During 2010, there may be little restfor the weary. Charity leadersthroughout the country are planningfor 2010 to be as difficult as last year,according to a national surveyreleased by the Nonprofit FinanceFund. More than 1,300 charities weresurveyed and 73 percent reported anincrease in demand for service in2008, 71 percent had a similar increase in 2009 and 80 percent are projecting an increase in need during2010. Yet only 49 percent of thegroups expect to be able to fully meetthe growth in need.The majority of groups, 61 percent,have less than three months of cashavailable and 12 percent have none.Only 18 percent expect to end 2010above the break-even point. For organizations providing critical
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Ohio ranks 21st in the nation for itsvolunteer rate of 29.9 percent. In 2008,Ohioans contributed 271.2 million hoursof service. According to the Corporationfor National and Community Service, thetop efforts receiving volunteer supportwere fundraising, collecting or distributingfood, providing general labor andmentoring youth. In Ohio, those serviceswere primarily provided through religious,educational and social service agencies.More than 2.7 million Ohioans providedservices last year worth $6.3 billion,according to the report from theCorporation for National and CommunityService. The data also indicate that
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Attorney General Richard Cordray hasissued a call to action for local agenciesacross the state to partner with senior citizens in developing Triad groups,collaborative programs aimed at reducingthe risk of threats to the senior citizencommunity.Triad groups generally feature lawenforcement, seniors and senior organizations working together jointly oncrime prevention initiatives and efforts toeducate the community about scams andresources available in the community thataddress senior issues.In Ohio last year, there were increases inthe cases of exploitation affecting seniorsthrough scams and abuse. There were16,370 incidents of abuse, neglect or exploitation reported in 2009, compared to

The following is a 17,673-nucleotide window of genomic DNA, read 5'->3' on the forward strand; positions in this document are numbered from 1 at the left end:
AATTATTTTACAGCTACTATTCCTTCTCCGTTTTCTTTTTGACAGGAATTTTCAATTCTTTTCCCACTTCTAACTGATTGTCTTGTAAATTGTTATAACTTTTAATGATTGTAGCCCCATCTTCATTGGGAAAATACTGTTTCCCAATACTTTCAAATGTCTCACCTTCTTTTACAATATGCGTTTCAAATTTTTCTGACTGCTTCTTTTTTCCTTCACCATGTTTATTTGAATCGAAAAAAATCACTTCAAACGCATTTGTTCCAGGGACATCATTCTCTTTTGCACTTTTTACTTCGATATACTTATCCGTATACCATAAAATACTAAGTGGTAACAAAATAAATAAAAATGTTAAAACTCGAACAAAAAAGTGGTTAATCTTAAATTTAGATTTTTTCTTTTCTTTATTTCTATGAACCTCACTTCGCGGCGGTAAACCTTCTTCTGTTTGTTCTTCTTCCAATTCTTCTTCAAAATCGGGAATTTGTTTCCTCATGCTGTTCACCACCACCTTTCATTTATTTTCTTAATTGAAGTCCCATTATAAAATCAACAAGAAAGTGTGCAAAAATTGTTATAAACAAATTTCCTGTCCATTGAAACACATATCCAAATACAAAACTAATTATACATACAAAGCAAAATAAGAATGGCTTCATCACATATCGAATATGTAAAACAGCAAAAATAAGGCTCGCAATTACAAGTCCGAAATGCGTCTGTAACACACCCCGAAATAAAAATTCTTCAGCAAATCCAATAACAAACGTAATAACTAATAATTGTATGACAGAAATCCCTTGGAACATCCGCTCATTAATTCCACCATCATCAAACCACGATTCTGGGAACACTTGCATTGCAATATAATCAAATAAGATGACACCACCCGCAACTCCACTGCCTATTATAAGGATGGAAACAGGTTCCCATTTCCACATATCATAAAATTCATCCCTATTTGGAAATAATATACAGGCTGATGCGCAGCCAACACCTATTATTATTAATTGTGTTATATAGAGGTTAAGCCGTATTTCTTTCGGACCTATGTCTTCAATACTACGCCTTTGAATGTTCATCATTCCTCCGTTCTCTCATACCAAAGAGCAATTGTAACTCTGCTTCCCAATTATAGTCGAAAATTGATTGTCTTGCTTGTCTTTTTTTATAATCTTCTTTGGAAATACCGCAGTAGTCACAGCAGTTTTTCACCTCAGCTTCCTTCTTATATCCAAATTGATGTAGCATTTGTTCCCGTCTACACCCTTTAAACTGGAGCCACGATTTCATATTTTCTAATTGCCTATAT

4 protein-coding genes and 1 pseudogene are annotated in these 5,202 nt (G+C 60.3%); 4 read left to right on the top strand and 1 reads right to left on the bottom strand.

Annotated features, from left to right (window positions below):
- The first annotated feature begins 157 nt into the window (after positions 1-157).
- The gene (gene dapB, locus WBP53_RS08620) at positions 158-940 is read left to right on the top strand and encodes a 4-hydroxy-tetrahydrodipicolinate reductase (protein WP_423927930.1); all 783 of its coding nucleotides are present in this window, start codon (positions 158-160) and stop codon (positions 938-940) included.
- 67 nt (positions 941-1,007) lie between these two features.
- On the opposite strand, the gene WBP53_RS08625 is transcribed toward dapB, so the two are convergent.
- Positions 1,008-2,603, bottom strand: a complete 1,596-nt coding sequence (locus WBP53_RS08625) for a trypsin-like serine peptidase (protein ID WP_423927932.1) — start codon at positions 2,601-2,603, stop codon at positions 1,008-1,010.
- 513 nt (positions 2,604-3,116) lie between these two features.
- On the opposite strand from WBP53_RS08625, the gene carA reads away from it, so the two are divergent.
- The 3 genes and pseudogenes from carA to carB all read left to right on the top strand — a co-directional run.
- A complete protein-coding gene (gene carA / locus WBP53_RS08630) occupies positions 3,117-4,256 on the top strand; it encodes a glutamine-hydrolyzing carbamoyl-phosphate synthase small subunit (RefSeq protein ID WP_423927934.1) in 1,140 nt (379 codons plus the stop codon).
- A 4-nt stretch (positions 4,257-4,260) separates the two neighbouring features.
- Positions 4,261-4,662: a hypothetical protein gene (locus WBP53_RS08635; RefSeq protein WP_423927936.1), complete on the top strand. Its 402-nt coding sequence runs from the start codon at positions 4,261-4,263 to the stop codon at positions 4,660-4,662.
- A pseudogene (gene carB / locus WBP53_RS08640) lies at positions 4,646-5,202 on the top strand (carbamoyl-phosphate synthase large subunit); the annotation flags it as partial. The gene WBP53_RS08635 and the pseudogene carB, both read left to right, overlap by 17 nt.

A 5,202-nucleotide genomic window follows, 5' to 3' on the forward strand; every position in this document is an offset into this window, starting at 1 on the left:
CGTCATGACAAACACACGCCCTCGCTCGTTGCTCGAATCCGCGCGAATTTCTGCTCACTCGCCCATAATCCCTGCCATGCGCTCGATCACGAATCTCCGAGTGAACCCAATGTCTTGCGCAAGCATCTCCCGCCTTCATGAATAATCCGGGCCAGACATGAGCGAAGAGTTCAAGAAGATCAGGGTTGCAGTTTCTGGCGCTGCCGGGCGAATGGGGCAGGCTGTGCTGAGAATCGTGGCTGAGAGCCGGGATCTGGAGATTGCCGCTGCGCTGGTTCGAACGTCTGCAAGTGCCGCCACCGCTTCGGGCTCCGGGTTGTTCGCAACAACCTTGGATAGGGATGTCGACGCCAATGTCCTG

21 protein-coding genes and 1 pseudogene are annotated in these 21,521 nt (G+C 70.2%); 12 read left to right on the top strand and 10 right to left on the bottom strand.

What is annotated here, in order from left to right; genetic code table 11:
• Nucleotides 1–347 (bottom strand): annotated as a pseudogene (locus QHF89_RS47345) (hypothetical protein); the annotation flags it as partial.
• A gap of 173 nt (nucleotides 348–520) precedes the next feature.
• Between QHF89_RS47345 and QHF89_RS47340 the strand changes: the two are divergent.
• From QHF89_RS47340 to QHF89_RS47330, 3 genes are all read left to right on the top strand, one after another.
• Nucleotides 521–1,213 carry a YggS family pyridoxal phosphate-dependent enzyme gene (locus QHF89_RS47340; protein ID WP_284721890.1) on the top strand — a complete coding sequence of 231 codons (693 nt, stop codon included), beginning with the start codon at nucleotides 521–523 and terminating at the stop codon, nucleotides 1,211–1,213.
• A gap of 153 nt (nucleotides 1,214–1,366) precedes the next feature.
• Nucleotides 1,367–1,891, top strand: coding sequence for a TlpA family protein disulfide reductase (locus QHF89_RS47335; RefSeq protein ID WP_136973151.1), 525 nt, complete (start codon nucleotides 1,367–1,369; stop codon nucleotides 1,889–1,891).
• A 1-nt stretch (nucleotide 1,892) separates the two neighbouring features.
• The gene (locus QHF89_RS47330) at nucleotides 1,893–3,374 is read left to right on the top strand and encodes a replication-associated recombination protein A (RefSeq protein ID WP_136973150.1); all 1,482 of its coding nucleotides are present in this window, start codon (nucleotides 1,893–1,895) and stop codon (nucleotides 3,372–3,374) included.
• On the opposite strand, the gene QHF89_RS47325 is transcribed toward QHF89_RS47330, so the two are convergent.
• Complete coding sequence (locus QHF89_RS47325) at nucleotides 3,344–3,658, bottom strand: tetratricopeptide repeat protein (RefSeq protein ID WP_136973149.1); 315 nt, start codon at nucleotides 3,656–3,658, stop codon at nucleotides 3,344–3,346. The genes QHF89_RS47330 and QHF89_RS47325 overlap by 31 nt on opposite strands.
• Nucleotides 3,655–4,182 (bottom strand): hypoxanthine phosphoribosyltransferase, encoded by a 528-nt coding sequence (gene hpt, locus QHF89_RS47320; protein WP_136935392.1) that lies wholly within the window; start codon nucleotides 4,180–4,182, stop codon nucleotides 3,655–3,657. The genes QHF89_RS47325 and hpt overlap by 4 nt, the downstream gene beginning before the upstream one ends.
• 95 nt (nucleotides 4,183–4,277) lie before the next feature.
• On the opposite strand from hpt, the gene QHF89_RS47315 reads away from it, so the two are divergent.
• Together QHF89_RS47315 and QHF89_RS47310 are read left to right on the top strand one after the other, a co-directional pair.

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As summer approaches, so do the busyactivities of summer sports and youthactivities. It is an unfortunate reality thatsome nonprofit groups in Ohio will bevictimized by theft, often damaging theongoing viability of these youth services.Summer baseball, softball, camping andother activities can be jeopardized by thegreed of thieves if board members areasleep at the wheel.While it is impossible to guarantee againstlosses through theft, volunteer boardmembers need to make certain that theyhave closely examined policies and procedures to make theft more difficultand more likely to be discovered as earlyas possible. Cash handling procedures andthe policies used in collecting revenue and paying bills need to have adequate checksand balances so that no one single personhas undue opportunity with theorganizational finances.Boards can find suggestions for strategiesand procedures that may reduce the risk of theft at:www.OhioAttorneyGeneral.gov/AvoidNonprofitTheft Many volunteers are comforted by havingclear policies and procedures in place because they feel overly responsible for the well-being of the group and wouldn’twant anything they do to impact the groupnegatively. Boards should examine procedures to provide volunteers withassurances about the proper way to provide service to the group. Boards havelegal responsibilities to provide oversightand should not fear offending volunteers by developing sound policies to protectthe group.